Members of the Senate Banking Committee pressed some leading New York City bankers yesterday to increase their investments in the near-bankrupt city or jeopardize long-term Federal financial assistance.
Sen. Donald Riegel (D-Mich.), a supporter of aid for the city, said New York's major commercial banks would have to increase their financial commitment to the city in order for it to gain more support on the committee for federal assistance.
"You may not have the votes unless we can develop some greater willingness by the financial institutions to invest," Riegel said.
The committee is considering a proposal passed last week by the House to replace short-term, direct, federal loans with 15-year federal guarantees of up to $2 billion in lending to the city, primarily from city employe pension funds.
Sen. William Proxmire (D-Wis.), chairman of the committee, questioned what he said was the bakers' reluctance to expand investments in the city while taking what he characterized as "very shaky risks" by investing in developing countries.
"Why can't you do better by your own city?" Proxmire asked. "I can't understand why you can't dig up a few billion dollars for your own city."
"Why don't you just write a check?" asked Sen. Jacob Javits (R-N.Y.).
"Because, Senator, we have a responsibility to our depositors and shareholders to invest our funds in a manner that we think is prudent," said David Rockefeller, chairman of Chase Manhattan bank.
The same answer, with stress on the word "prudent," also came from Edward Palmer, chairman of Citibank; Ellmore Patterson, chairman of Morgan Guaranty Trust Co. of New York, and Robert Rivel, president of Union Dime Savings Bank, who spoke for a group of savings institutions.
Banks already have put $2 billion into city-related investments. Said Patterson: "There's limit beyond which prudence will not permit us to go."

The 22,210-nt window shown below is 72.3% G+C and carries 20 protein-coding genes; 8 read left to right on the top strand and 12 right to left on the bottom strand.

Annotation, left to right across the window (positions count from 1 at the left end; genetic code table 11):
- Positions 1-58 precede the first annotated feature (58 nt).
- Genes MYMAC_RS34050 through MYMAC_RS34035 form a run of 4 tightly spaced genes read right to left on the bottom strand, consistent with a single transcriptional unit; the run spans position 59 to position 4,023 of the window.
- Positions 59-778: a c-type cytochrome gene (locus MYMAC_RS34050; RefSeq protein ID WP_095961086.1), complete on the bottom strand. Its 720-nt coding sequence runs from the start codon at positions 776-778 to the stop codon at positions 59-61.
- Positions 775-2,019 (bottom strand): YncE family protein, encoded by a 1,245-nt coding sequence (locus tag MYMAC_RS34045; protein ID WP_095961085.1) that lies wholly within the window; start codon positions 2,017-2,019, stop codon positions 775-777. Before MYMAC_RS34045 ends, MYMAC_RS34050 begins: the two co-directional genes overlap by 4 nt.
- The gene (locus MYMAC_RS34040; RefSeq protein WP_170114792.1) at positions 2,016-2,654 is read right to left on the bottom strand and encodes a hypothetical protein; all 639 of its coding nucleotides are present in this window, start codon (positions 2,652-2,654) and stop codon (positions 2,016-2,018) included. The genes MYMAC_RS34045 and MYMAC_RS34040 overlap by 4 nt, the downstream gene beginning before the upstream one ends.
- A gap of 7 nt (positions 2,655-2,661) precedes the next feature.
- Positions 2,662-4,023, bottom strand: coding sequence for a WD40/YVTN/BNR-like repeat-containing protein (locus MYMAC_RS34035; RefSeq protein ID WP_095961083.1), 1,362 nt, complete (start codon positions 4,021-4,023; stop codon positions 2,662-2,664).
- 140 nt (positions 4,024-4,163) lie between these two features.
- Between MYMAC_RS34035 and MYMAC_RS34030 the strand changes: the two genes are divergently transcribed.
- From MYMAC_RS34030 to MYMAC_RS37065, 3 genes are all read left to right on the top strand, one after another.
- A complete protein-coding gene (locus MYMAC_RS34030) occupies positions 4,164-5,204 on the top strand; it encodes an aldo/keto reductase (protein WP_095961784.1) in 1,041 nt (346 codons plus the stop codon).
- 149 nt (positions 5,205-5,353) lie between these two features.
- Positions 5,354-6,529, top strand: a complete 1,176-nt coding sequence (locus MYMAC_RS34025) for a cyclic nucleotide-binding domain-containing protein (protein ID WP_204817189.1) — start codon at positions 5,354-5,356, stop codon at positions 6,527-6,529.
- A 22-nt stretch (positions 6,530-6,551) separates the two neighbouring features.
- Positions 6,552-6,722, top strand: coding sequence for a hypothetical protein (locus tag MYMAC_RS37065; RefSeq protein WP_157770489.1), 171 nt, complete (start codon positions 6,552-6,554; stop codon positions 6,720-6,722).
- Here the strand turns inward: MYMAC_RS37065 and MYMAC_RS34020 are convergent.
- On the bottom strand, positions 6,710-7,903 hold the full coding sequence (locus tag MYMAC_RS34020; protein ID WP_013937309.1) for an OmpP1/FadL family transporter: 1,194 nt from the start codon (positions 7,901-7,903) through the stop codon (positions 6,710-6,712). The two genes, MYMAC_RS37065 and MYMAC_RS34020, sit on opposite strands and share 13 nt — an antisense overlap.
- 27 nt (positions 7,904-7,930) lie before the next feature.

Private financial institutions with headquarters in New York - including banks, savings organizations and insurance companies - have agreed to lend the city another $1 billion toward a total $4.5 billion, four-year financial recovery plan. But even that sum hangs on a federal loan guarantee bill, according to the bankers.
Proxmire said his panel will take final action Thursday on a bill intended to keep New York City from going bankrupt.
The Carter administration, which is backing the city's bid for long-term bond guarantees, has called the committee's vote "the major test" facing the legislation.
Proxmire said that despite his stated opposition to the bill, he will support some form of legislation being sent to the floor so it can be considered by the full senate.
"I think it would be unconscionable for the committee to kill it," Proxmire said. Even if the legislation is passed, it will "probably be after June 30," Proxmire said.
That is the day the federal government's current short-term loan program to the city expires.Unless it is replaced by a new aid program, Mayor Edward Koch and others have said New York could go bankrupt next month.
Proxmire said if the city goes bankrupt, banks would be among the biggest losers. Withholding federal aid would persuade the banks they must do more, he said.